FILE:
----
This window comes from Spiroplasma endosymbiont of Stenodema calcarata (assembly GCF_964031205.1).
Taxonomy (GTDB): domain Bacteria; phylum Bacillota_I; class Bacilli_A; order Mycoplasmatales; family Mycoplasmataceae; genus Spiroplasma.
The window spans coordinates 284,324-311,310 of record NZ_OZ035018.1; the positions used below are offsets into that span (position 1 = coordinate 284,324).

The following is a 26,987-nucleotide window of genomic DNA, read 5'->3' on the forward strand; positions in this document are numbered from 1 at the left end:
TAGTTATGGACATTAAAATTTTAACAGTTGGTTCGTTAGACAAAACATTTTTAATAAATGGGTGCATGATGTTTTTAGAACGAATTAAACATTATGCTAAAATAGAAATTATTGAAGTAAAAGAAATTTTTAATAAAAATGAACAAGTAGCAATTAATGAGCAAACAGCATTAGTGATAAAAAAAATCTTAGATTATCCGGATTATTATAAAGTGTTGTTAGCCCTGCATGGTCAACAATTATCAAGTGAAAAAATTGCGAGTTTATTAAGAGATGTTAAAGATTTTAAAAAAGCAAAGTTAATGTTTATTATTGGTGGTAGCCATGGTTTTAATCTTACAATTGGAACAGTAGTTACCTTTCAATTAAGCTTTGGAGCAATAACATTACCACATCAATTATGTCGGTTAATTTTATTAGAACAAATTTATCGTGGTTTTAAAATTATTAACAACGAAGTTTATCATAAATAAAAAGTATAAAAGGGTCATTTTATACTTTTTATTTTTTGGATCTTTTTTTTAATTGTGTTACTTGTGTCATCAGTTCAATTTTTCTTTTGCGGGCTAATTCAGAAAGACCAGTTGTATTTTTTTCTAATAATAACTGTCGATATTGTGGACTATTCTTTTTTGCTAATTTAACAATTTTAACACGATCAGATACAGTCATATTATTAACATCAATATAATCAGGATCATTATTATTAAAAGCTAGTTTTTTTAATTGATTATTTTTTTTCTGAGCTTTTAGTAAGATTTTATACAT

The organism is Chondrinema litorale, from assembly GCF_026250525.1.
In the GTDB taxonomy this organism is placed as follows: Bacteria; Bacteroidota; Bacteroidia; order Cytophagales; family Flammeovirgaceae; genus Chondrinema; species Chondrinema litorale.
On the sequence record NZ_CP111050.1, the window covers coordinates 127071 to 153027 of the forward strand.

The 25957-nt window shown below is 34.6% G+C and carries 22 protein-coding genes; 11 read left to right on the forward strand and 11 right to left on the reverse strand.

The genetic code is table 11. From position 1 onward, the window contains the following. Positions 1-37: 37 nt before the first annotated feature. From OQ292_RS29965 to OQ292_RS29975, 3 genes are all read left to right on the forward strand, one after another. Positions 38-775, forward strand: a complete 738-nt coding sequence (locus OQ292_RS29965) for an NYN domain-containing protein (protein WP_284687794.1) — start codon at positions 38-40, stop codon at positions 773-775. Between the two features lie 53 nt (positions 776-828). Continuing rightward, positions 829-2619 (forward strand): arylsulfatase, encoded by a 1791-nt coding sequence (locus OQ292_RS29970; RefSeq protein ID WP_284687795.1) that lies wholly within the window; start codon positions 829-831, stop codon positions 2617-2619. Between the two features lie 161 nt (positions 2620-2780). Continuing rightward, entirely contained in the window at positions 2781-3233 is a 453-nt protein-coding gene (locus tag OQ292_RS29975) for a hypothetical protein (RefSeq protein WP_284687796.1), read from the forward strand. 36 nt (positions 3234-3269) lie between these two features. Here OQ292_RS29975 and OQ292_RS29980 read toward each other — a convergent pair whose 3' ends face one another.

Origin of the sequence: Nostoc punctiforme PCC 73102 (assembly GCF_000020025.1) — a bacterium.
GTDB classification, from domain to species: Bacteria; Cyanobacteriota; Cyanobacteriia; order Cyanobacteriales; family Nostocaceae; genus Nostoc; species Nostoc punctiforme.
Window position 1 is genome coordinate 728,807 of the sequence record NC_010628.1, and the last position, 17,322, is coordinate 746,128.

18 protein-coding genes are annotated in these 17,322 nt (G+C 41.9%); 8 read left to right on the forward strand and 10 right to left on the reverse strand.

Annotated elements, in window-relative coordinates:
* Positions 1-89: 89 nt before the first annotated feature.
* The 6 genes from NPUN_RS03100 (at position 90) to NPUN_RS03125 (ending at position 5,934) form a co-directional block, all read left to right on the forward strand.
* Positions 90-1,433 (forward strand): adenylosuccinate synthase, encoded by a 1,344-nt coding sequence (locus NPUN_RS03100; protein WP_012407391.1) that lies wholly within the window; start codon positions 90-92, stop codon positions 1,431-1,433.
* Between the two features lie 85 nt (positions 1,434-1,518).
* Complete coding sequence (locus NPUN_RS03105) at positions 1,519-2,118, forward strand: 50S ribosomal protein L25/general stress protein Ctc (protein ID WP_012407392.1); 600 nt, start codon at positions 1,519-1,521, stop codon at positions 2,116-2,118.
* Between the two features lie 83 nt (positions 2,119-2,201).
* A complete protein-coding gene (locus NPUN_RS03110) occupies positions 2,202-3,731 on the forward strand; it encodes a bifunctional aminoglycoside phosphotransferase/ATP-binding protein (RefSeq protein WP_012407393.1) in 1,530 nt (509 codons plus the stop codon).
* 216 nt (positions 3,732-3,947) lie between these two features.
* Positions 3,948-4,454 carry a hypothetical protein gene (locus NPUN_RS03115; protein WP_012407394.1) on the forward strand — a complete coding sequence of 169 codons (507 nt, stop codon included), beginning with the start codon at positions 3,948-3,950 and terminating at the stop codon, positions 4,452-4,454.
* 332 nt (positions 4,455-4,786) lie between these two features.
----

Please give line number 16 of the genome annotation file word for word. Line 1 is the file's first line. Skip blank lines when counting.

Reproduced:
* Positions 1-89: 89 nt before the first annotated feature.